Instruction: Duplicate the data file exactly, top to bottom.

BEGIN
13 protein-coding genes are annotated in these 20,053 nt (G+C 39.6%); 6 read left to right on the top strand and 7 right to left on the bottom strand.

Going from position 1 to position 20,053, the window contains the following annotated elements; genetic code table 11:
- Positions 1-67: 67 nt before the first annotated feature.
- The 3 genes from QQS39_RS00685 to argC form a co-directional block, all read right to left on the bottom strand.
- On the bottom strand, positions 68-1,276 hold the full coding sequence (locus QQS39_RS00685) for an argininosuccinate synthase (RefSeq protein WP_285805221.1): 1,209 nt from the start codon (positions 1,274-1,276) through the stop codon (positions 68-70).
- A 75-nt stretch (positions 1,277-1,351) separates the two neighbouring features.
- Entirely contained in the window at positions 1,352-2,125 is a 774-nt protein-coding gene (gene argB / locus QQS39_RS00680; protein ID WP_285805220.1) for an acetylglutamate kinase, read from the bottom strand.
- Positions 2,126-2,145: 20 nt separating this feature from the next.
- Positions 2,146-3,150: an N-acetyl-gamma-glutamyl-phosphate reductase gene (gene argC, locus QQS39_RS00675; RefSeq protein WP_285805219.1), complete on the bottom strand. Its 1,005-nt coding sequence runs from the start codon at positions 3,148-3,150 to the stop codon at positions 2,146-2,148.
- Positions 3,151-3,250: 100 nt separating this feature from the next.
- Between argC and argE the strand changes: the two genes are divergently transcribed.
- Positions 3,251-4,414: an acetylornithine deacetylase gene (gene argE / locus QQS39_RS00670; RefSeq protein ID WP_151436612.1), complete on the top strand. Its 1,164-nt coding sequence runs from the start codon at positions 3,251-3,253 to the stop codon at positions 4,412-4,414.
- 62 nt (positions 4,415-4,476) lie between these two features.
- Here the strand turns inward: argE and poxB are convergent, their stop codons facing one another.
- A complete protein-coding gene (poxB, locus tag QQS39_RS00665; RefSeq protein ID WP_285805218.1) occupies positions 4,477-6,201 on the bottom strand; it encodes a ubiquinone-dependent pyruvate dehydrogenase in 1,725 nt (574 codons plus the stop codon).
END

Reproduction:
13 protein-coding genes are annotated in these 20,053 nt (G+C 39.6%); 6 read left to right on the top strand and 7 right to left on the bottom strand.

Going from position 1 to position 20,053, the window contains the following annotated elements; genetic code table 11:
- Positions 1-67: 67 nt before the first annotated feature.
- The 3 genes from QQS39_RS00685 to argC form a co-directional block, all read right to left on the bottom strand.
- On the bottom strand, positions 68-1,276 hold the full coding sequence (locus QQS39_RS00685) for an argininosuccinate synthase (RefSeq protein WP_285805221.1): 1,209 nt from the start codon (positions 1,274-1,276) through the stop codon (positions 68-70).
- A 75-nt stretch (positions 1,277-1,351) separates the two neighbouring features.
- Entirely contained in the window at positions 1,352-2,125 is a 774-nt protein-coding gene (gene argB / locus QQS39_RS00680; protein ID WP_285805220.1) for an acetylglutamate kinase, read from the bottom strand.
- Positions 2,126-2,145: 20 nt separating this feature from the next.
- Positions 2,146-3,150: an N-acetyl-gamma-glutamyl-phosphate reductase gene (gene argC, locus QQS39_RS00675; RefSeq protein WP_285805219.1), complete on the bottom strand. Its 1,005-nt coding sequence runs from the start codon at positions 3,148-3,150 to the stop codon at positions 2,146-2,148.
- Positions 3,151-3,250: 100 nt separating this feature from the next.
- Between argC and argE the strand changes: the two genes are divergently transcribed.
- Positions 3,251-4,414: an acetylornithine deacetylase gene (gene argE / locus QQS39_RS00670; RefSeq protein ID WP_151436612.1), complete on the top strand. Its 1,164-nt coding sequence runs from the start codon at positions 3,251-3,253 to the stop codon at positions 4,412-4,414.
- 62 nt (positions 4,415-4,476) lie between these two features.
- Here the strand turns inward: argE and poxB are convergent, their stop codons facing one another.
- A complete protein-coding gene (poxB, locus tag QQS39_RS00665; RefSeq protein ID WP_285805218.1) occupies positions 4,477-6,201 on the bottom strand; it encodes a ubiquinone-dependent pyruvate dehydrogenase in 1,725 nt (574 codons plus the stop codon).